Thomaston, Maine: The Hinckley Pilot 35 Association is planning to make mid-coast Maine the destination of their 2018 Cruise. They will gather in Round Pond, Maine on Thursday, July 19th with an opening BBQ kick off. The fleet will sail on Friday through Muscongus Bay to Maple Juice Cove on the St. George River just down river from Lyman-Morse’s Thomaston facility.
On Saturday, the fleet will continue up the river to Lyman-Morse for private tours of the yard and to spend the night dockside. Landcruisers will meet the fleet in Thomaston and celebrate the gathering with dockside cocktails and dinner.
Buzz Billik is organizing the event and expects 15-20 boats with other owners coming by land. “We are very excited to be hosting this group of owners,” said Drew Lyman, president of Lyman-Morse. “They are such a passionate group of sailors and we want to do everything we can to support them.”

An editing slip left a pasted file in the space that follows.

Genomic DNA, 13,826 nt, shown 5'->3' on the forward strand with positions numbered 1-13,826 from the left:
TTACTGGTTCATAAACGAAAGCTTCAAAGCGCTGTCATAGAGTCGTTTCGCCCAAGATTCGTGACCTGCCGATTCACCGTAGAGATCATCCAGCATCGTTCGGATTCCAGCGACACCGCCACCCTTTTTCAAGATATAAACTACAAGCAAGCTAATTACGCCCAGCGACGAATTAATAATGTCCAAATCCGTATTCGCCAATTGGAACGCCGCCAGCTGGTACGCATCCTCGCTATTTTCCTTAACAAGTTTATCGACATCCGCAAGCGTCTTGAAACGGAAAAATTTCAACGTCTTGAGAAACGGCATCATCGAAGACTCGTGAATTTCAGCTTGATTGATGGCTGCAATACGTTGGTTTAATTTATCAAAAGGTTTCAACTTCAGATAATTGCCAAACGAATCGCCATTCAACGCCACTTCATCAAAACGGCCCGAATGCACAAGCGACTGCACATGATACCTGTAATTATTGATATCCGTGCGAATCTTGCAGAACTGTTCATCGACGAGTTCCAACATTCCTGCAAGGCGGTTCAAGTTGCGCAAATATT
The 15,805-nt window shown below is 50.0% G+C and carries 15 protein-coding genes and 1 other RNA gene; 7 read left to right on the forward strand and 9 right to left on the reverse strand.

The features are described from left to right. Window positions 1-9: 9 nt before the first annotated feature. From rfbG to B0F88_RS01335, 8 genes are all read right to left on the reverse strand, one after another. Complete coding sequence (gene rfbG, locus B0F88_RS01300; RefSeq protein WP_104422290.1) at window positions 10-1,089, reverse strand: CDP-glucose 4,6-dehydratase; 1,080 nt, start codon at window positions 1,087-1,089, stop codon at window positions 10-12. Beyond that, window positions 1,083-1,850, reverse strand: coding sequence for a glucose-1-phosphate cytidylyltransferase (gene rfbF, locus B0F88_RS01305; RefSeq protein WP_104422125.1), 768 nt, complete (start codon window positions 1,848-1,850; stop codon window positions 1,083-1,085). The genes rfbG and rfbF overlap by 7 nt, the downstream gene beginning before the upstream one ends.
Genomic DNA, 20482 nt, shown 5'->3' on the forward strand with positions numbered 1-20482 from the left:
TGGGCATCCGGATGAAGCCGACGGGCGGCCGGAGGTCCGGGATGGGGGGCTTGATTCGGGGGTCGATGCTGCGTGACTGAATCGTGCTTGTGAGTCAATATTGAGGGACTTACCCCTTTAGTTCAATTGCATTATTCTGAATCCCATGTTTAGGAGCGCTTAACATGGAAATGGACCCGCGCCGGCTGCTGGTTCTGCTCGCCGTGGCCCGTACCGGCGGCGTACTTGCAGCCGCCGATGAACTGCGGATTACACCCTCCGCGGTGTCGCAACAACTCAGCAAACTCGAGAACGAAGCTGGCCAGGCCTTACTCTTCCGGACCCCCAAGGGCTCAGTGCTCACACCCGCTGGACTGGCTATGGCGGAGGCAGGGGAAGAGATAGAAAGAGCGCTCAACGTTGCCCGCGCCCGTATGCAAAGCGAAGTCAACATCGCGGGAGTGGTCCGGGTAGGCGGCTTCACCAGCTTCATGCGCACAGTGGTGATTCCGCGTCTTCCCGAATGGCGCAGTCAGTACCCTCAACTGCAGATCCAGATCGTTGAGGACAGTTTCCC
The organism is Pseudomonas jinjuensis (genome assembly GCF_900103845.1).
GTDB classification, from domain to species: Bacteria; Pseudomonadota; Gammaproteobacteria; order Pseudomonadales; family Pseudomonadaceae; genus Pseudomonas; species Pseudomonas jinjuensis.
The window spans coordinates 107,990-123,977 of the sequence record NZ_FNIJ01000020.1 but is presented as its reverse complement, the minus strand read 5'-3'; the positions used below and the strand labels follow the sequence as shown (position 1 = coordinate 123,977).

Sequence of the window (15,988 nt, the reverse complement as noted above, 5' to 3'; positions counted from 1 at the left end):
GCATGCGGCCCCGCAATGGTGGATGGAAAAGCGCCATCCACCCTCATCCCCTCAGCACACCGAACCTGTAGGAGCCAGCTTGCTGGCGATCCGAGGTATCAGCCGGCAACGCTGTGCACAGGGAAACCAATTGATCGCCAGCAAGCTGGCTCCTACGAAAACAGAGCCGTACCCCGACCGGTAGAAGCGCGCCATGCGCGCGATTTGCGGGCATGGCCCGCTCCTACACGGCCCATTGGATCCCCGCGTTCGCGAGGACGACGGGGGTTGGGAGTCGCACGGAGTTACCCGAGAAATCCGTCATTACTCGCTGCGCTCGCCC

Hinckley Pilot 35 owners interested in attending should contact Buzz Billik via email: email@example.com
A bit of history on this iconic cruiser from Soundings Magazine: It was just after World War II when naval architect K. Aage Nielsen, working for Sparkman & Stephens, produced design No. 539 — a racer-cruiser with an enclosed head and a galley. Called a Pilot according to Rod Stephens, “for the class to lead the way into a revival of postwar yachting.”
In 1955, Maine boatbuilder Henry Hinckley asked S&S to update the 10-year-old Pilot. The result was design No. 1219, known as the Pilot 35. Seven sloops and a yawl were built in wood. In 1962, at Hinckley’s request, the Pilot 35 was redesigned for fiberglass construction. The result was design No. 1727, the boat we know as the Hinckley Pilot 35, built exclusively by Henry R. Hinckley & Co. Of the 117 Hinckley Pilot 35s built, 25 were yawls and the rest sloops.